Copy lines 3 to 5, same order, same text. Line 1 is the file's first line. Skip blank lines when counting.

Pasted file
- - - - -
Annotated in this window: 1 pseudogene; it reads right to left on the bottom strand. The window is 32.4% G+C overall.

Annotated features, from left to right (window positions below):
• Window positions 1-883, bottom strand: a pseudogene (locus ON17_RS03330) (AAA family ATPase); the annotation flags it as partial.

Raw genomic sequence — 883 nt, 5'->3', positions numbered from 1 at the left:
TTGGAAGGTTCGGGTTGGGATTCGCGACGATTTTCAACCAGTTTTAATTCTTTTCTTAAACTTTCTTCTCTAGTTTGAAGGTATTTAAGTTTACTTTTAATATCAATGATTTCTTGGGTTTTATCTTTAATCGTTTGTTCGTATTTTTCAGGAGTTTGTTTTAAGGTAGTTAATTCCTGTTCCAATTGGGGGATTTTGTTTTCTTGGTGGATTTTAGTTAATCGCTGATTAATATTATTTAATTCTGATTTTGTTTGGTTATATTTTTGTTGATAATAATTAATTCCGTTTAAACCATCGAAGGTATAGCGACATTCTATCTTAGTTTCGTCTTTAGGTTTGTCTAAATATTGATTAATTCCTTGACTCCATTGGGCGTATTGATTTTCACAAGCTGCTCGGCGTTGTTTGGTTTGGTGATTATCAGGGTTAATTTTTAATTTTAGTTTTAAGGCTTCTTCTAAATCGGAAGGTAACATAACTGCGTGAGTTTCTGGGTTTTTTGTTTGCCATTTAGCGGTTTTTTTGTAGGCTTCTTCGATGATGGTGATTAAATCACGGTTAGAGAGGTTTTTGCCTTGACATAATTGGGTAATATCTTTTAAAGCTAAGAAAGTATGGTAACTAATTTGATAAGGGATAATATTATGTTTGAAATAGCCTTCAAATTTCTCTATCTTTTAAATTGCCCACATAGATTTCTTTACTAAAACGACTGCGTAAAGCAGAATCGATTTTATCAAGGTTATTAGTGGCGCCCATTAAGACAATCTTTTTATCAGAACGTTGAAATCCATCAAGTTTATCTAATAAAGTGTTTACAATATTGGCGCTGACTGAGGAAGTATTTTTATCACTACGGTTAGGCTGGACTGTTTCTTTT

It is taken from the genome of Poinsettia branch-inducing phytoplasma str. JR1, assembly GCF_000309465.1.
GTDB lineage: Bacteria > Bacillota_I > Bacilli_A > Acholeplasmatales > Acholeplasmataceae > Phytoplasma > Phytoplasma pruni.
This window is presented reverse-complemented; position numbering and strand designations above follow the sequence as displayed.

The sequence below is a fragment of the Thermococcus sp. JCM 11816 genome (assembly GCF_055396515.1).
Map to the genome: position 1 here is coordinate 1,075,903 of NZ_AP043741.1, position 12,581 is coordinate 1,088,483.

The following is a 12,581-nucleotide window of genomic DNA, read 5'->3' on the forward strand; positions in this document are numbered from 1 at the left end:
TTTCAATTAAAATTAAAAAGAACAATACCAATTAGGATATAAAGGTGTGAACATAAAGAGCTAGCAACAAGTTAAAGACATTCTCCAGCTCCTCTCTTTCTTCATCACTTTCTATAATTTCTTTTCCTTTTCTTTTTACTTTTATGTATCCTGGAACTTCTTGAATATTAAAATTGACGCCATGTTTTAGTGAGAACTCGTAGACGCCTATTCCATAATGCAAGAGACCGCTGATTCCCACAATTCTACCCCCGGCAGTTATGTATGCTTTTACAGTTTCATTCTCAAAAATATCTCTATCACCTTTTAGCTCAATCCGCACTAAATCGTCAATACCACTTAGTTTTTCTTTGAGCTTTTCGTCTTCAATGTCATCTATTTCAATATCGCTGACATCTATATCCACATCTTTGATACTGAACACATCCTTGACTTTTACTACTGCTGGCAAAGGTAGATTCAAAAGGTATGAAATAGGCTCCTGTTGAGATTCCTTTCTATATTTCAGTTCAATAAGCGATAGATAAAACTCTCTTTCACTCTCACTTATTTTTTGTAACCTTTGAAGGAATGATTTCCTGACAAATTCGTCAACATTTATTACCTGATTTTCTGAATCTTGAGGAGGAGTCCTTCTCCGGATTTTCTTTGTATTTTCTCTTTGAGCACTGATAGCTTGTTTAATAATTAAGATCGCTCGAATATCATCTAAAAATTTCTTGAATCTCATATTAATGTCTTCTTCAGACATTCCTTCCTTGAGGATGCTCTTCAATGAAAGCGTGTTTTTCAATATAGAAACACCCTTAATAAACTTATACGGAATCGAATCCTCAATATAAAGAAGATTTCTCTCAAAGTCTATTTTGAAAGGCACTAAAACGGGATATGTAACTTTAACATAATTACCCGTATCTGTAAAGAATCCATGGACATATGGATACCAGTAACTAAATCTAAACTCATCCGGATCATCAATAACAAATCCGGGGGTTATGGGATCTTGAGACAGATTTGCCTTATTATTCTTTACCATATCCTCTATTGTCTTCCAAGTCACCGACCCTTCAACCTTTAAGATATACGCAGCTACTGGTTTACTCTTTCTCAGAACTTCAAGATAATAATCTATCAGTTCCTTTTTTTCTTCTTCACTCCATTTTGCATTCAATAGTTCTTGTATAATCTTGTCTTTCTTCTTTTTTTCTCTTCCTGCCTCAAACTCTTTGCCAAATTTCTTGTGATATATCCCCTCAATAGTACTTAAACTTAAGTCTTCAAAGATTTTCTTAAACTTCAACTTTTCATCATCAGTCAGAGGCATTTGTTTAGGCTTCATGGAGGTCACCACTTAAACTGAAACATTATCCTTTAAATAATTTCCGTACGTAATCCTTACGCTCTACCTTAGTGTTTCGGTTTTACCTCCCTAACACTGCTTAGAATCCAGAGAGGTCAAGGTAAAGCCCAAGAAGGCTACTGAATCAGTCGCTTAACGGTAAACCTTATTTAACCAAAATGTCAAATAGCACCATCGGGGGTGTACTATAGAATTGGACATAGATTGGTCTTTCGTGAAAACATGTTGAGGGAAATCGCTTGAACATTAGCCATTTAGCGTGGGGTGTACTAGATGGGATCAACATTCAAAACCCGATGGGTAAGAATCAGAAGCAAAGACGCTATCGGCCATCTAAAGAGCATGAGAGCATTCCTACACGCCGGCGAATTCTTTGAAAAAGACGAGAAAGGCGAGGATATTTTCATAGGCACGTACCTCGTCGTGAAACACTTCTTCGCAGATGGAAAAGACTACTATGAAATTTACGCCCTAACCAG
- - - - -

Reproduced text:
• Window positions 1-883, bottom strand: a pseudogene (locus ON17_RS03330) (AAA family ATPase); the annotation flags it as partial.

Raw genomic sequence — 883 nt, 5'->3', positions numbered from 1 at the left:
TTGGAAGGTTCGGGTTGGGATTCGCGACGATTTTCAACCAGTTTTAATTCTTTTCTTAAACTTTCTTCTCTAGTTTGAAGGTATTTAAGTTTACTTTTAATATCAATGATTTCTTGGGTTTTATCTTTAATCGTTTGTTCGTATTTTTCAGGAGTTTGTTTTAAGGTAGTTAATTCCTGTTCCAATTGGGGGATTTTGTTTTCTTGGTGGATTTTAGTTAATCGCTGATTAATATTATTTAATTCTGATTTTGTTTGGTTATATTTTTGTTGATAATAATTAATTCCGTTTAAACCATCGAAGGTATAGCGACATTCTATCTTAGTTTCGTCTTTAGGTTTGTCTAAATATTGATTAATTCCTTGACTCCATTGGGCGTATTGATTTTCACAAGCTGCTCGGCGTTGTTTGGTTTGGTGATTATCAGGGTTAATTTTTAATTTTAGTTTTAAGGCTTCTTCTAAATCGGAAGGTAACATAACTGCGTGAGTTTCTGGGTTTTTTGTTTGCCATTTAGCGGTTTTTTTGTAGGCTTCTTCGATGATGGTGATTAAATCACGGTTAGAGAGGTTTTTGCCTTGACATAATTGGGTAATATCTTTTAAAGCTAAGAAAGTATGGTAACTAATTTGATAAGGGATAATATTATGTTTGAAATAGCCTTCAAATTTCTCTATCTTTTAAATTGCCCACATAGATTTCTTTACTAAAACGACTGCGTAAAGCAGAATCGATTTTATCAAGGTTATTAGTGGCGCCCATTAAGACAATCTTTTTATCAGAACGTTGAAATCCATCAAGTTTATCTAATAAAGTGTTTACAATATTGGCGCTGACTGAGGAAGTATTTTTATCACTACGGTTAGGCTGGACTGTTTCTTTT